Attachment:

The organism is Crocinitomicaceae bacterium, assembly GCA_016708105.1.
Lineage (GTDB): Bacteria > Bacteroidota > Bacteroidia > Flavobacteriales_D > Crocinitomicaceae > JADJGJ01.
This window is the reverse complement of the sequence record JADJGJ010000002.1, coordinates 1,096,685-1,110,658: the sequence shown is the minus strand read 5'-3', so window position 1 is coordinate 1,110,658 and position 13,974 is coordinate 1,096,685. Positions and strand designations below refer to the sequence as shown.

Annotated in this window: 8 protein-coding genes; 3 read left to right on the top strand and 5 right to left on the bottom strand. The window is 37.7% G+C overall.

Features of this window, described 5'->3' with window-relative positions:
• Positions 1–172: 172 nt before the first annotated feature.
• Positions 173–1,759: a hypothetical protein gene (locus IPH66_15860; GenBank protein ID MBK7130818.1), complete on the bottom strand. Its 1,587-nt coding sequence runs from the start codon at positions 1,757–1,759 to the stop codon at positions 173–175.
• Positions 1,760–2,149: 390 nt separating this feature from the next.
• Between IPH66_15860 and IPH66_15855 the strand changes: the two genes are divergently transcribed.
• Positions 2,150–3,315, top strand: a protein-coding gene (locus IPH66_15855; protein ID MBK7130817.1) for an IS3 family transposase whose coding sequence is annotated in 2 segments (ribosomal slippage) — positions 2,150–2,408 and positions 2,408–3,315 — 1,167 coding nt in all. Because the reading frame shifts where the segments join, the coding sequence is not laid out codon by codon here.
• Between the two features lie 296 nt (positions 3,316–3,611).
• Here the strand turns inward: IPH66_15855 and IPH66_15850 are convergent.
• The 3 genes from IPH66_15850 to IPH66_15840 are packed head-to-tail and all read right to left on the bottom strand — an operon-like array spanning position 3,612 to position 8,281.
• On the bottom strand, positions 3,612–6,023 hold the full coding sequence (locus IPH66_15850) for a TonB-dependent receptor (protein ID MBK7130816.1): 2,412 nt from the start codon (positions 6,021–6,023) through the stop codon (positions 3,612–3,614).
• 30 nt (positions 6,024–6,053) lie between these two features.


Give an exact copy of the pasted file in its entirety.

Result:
The organism is Crocinitomicaceae bacterium, assembly GCA_016708105.1.
Lineage (GTDB): Bacteria > Bacteroidota > Bacteroidia > Flavobacteriales_D > Crocinitomicaceae > JADJGJ01.
This window is the reverse complement of the sequence record JADJGJ010000002.1, coordinates 1,096,685-1,110,658: the sequence shown is the minus strand read 5'-3', so window position 1 is coordinate 1,110,658 and position 13,974 is coordinate 1,096,685. Positions and strand designations below refer to the sequence as shown.

Annotated in this window: 8 protein-coding genes; 3 read left to right on the top strand and 5 right to left on the bottom strand. The window is 37.7% G+C overall.

Features of this window, described 5'->3' with window-relative positions:
• Positions 1–172: 172 nt before the first annotated feature.
• Positions 173–1,759: a hypothetical protein gene (locus IPH66_15860; GenBank protein ID MBK7130818.1), complete on the bottom strand. Its 1,587-nt coding sequence runs from the start codon at positions 1,757–1,759 to the stop codon at positions 173–175.
• Positions 1,760–2,149: 390 nt separating this feature from the next.
• Between IPH66_15860 and IPH66_15855 the strand changes: the two genes are divergently transcribed.
• Positions 2,150–3,315, top strand: a protein-coding gene (locus IPH66_15855; protein ID MBK7130817.1) for an IS3 family transposase whose coding sequence is annotated in 2 segments (ribosomal slippage) — positions 2,150–2,408 and positions 2,408–3,315 — 1,167 coding nt in all. Because the reading frame shifts where the segments join, the coding sequence is not laid out codon by codon here.
• Between the two features lie 296 nt (positions 3,316–3,611).
• Here the strand turns inward: IPH66_15855 and IPH66_15850 are convergent.
• The 3 genes from IPH66_15850 to IPH66_15840 are packed head-to-tail and all read right to left on the bottom strand — an operon-like array spanning position 3,612 to position 8,281.
• On the bottom strand, positions 3,612–6,023 hold the full coding sequence (locus IPH66_15850) for a TonB-dependent receptor (protein ID MBK7130816.1): 2,412 nt from the start codon (positions 6,021–6,023) through the stop codon (positions 3,612–3,614).
• 30 nt (positions 6,024–6,053) lie between these two features.